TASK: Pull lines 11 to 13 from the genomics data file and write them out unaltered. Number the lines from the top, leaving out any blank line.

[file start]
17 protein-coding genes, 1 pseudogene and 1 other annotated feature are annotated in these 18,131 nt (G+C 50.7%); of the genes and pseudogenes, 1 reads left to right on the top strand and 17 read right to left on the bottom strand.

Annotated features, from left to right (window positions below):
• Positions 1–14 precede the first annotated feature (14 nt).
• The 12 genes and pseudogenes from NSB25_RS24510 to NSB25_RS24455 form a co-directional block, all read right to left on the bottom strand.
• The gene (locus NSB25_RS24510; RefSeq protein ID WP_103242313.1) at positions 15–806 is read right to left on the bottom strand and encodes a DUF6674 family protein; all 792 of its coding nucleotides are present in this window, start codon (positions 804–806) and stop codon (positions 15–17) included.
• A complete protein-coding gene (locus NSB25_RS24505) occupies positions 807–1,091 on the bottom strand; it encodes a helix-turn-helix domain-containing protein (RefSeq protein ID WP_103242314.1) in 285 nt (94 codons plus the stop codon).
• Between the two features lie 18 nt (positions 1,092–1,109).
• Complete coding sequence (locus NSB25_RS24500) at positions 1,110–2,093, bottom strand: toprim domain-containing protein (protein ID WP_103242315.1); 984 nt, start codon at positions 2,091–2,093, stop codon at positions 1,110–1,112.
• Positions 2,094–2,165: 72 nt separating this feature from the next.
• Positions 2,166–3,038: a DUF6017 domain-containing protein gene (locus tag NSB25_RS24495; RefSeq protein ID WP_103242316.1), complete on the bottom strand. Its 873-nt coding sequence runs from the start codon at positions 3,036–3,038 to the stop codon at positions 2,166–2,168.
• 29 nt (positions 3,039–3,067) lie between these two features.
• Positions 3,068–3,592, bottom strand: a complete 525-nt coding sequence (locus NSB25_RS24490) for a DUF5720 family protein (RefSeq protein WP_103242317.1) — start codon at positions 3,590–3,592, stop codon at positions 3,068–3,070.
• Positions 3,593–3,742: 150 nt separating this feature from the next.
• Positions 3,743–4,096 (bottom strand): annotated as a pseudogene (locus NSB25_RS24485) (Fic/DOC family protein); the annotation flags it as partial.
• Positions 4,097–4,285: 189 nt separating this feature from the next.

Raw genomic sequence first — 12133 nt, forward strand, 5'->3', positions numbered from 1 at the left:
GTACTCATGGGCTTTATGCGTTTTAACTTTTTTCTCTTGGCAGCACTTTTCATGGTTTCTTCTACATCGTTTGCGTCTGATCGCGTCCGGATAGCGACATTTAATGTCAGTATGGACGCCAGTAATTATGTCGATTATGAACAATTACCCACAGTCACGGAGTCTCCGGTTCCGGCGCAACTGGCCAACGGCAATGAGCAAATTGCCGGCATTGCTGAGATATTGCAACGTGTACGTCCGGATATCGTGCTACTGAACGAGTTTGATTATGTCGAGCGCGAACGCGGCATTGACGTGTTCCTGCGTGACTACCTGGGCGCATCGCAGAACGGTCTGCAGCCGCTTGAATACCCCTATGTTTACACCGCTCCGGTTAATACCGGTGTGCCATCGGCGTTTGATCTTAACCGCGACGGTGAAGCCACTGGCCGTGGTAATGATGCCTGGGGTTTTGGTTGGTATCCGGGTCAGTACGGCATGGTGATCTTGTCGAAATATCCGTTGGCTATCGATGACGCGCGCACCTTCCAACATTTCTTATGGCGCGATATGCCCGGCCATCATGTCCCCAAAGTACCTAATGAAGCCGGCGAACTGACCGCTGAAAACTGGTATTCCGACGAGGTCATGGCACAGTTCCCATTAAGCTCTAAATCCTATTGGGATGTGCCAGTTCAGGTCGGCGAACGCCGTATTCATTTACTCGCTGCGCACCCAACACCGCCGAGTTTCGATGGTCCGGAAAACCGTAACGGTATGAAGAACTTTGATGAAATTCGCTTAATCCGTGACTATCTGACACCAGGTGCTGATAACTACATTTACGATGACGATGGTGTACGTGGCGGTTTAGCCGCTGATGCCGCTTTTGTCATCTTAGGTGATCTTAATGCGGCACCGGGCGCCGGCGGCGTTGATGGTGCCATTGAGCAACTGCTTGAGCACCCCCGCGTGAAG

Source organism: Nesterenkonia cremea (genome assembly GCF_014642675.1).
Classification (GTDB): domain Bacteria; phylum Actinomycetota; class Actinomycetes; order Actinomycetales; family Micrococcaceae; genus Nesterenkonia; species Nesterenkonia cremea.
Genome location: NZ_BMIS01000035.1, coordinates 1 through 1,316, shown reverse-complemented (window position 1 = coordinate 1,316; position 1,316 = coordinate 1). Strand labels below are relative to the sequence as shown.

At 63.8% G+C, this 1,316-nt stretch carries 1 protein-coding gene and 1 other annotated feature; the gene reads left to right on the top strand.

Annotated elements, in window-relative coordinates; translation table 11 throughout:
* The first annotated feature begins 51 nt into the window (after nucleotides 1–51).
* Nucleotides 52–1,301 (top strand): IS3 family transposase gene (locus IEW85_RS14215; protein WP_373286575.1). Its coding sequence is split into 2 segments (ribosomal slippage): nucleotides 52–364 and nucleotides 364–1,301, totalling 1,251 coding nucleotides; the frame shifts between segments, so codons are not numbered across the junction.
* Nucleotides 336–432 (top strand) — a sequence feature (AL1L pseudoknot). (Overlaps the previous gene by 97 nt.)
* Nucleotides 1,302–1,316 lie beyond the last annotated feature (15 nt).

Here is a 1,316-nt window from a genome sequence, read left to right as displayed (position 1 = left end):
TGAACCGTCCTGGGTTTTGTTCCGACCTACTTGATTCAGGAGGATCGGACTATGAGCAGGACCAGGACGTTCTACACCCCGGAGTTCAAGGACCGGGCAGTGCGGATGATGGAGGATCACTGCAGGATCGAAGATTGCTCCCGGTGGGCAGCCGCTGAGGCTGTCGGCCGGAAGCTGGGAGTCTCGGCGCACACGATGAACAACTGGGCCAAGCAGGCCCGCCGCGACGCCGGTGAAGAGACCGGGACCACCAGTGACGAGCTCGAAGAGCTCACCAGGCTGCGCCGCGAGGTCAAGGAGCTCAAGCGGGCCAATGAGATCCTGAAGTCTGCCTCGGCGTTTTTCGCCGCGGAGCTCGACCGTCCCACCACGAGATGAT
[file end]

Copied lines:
• 29 nt (positions 3,039–3,067) lie between these two features.
• Positions 3,068–3,592, bottom strand: a complete 525-nt coding sequence (locus NSB25_RS24490) for a DUF5720 family protein (RefSeq protein WP_103242317.1) — start codon at positions 3,590–3,592, stop codon at positions 3,068–3,070.
• Positions 3,593–3,742: 150 nt separating this feature from the next.